Wanting to get clear of the forest fire smoke haze that had enshrouded Canmore for so many days from the Verdant Valley forest fire, we headed back to the Lake Louise area, getting to the trailhead super early to beat the crowds. Our destination was the peak of Fairview Mountain… and what incredible, far more than “fair” views it had!
Seeing the stunted trees, and the splintered tree bits scattered throughout the destructive avalanche paths puts things in perspective: there are tremendously powerful natural forces that shape these mountains and their fragile environments!
Have you ever heard the shrill whistle of a marmot? As you head through rockfall areas with large, lichen covered rocks, you can often hear the shrill whistle of the marmot sentry, on guard, usually perched up a on a rock, warning the rest of its colony of your approach. Marmots are such social creatures! To me, they look a little like a badger meets a beaver (without the crazy beaver teeth and tail), and they behave a bit like prairie dogs, in the way they organize themselves and care for one another in large underground packs. Look carefully in the video below and you’ll see the marmot. Take a listen…
Eventually we emerged in a larch forest, with its soft needled trees sparsely populating the high alpine landscape. Covering the mountain’s saddle, and carpeted in wildflowers, they were beautiful. But we were not yet at our destination, for we were heading up the talus/scree slope of Mount Fairview.
The last 415m of the trail saw us working our way up this scree/talus slope to the mountain top… one step at a time. Just placing one foot in front of the other, it’s amazing what you can accomplish and what heights you can climb. As we ascended, it was quite atmospheric, with everything above (and often below) us enshrouded in cloud. The looming cliffs of Mount Aberdeen winked in and out of existence as we climbed, ever higher.
Even though this part of the trail was a heart-pounding, sweat-drenching, breath-wrenching, muscle-wearying talus slog, it provided a welcome distraction with all of its purple flowers.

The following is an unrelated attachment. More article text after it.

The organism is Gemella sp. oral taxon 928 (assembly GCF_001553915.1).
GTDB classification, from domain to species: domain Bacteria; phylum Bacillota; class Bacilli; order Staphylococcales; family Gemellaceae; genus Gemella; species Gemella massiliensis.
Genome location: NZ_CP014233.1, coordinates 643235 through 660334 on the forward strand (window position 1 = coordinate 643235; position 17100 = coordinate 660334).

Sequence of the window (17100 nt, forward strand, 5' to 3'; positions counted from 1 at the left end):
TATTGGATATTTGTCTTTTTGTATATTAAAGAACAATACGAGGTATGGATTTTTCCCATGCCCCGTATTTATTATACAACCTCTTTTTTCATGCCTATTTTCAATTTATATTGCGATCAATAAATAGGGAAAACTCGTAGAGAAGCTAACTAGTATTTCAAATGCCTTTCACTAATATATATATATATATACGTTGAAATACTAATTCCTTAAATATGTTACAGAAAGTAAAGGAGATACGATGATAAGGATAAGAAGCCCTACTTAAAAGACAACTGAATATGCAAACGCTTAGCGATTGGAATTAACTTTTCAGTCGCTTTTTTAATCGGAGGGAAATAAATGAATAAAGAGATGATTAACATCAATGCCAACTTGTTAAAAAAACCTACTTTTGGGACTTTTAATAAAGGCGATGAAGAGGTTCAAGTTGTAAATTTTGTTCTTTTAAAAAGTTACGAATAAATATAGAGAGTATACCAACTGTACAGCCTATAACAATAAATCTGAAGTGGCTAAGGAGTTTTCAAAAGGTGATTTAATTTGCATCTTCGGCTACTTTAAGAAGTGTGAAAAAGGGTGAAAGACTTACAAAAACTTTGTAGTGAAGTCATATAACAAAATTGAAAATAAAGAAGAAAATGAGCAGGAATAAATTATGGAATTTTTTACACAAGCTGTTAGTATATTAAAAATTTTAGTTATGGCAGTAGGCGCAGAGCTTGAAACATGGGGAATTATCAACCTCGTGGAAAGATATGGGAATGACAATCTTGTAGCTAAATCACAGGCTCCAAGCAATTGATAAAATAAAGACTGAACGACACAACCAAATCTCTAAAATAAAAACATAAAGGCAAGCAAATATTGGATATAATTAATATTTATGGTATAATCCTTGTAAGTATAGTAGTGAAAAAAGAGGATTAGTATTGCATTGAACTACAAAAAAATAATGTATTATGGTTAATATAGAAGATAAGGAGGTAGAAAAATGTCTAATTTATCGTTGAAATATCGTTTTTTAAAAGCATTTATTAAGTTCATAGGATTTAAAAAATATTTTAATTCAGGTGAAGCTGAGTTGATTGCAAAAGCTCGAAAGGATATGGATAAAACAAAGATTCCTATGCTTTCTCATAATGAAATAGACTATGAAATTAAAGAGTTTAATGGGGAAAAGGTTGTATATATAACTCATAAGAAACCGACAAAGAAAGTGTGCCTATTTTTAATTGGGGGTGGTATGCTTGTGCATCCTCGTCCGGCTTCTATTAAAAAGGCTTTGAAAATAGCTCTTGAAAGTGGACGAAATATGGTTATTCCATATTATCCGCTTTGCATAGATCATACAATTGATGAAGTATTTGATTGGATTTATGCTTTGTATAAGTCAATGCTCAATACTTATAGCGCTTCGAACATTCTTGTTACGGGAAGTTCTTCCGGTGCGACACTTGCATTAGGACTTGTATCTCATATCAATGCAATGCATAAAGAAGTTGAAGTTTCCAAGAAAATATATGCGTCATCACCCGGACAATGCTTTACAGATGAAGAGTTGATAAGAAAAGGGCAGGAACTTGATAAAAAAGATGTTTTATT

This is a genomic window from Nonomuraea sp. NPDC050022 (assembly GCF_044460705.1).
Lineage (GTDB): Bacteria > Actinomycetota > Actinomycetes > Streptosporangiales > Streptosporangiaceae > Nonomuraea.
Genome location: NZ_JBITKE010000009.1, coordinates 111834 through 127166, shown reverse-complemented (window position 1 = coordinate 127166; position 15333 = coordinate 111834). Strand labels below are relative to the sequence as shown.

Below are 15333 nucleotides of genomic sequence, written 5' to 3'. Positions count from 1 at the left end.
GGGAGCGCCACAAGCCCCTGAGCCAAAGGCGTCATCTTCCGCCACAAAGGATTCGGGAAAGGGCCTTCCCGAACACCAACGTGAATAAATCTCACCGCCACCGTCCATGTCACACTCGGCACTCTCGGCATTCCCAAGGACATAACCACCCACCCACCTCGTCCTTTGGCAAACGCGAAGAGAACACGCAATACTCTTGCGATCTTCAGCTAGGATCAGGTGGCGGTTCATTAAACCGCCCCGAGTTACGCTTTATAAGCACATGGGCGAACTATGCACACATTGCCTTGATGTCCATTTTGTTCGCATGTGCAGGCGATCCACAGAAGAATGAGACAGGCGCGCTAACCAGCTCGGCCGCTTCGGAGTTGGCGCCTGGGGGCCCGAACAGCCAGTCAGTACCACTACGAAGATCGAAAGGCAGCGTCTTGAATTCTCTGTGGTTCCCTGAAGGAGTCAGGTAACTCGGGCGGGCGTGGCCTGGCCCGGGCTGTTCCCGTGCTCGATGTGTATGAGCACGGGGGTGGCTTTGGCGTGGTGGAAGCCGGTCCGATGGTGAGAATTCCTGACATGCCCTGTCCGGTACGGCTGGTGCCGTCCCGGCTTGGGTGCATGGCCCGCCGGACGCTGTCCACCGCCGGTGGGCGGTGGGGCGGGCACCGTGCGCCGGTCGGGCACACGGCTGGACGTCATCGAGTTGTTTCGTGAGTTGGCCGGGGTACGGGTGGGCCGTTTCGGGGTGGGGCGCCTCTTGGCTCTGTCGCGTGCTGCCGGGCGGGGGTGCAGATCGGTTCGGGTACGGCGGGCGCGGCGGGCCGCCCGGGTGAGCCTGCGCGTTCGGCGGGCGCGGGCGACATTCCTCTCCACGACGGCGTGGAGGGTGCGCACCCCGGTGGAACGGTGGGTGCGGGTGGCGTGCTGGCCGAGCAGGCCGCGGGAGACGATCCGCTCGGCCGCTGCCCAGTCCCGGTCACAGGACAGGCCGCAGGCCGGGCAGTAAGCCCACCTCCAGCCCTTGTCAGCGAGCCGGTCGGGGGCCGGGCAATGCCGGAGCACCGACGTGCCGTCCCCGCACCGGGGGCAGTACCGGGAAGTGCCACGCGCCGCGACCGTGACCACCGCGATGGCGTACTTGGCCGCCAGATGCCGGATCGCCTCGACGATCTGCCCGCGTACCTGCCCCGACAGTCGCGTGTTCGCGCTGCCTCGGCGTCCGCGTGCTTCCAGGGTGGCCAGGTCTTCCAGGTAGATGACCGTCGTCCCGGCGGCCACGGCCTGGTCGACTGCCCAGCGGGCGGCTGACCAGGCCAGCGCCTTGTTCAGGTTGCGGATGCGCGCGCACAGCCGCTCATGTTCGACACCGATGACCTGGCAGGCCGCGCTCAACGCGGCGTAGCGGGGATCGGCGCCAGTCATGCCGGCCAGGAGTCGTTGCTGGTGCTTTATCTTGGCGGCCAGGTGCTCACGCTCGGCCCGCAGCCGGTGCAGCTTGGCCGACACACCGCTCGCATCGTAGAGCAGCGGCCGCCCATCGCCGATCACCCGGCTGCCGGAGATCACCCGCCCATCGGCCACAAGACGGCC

I know I’ve said it before, but it’s amazing, the way these alpine plants grow and thrive in such harsh conditions. Short & stunted, they have amazing adaptations for surviving short growing seasons, almost no soil, freezing night time temperatures, harsh daylight sunlight, enhanced UV radiation in a thinner atmosphere, and a lack of pollinators.
It’s incredible the way these dramatically cut mountains, with their steep cliffs and imposing peaks, when seen from below, can have relatively smooth approaches up their backsides. Don’t get me wrong… hauling yourself us a scree ramp is hard, physically taxing work, but it passes relatively quickly, often with no sketchy exposure, and then voila! You’re there.
This hike took us about 6 hours with a generous lunch stop up top as we waited for the clouds to lift, and then a detour to the Fairview Lookout spot on the way out. It was a fantastic way to explore the area, and it gave us a new perspective on a landscape we otherwise know from other hikes. From there we saw the tea house trails, the Chateau Lake Louise and the lake itself, in all of its pastel blue glory, far below.
We also gained a bit more insight into the place we will be going in two weeks time: Abbot Hut (the highest Alpine Club of Canada backcountry hut that lies tucked in behind the mountain in this photo, nestled between the Lefroy and Victoria glaciers). I’m nervous about the scree slog to get there, but I otherwise can’t wait!
One last note about this particular trail experience… the people you can meet, hiking in the Rocky Mountains near hot spot tourist destination places like Lake Louise and Banff, can be really rewarding experiences. Generally, you meet like minded people who are there to do the same thing that you are: experience the rugged natural beauty of the mountains, stretch a few physical limits with rigorous exercise, and take in the splendour of the natural spaces we’re lucky enough to have here. They tend to love the outdoors. They tend to love big wild spaces. And they tend to be people who embrace life.
Eric and Laura, the people we met on this hike from Tennessee, were two such people. And they did a wonderful thing for us at the end of the day… knowing they were leaving the next day and could not take their bear spray with them, they gave it to us! How nice was that!
Elevation Gain: 1013m
The detail on the map shows a little detour (to the left on the map) you can do to the Fairview Lookout where you can get a good view of the iconic & historic Chateau Lake Louise hotel. It adds about 1.5km to your trip.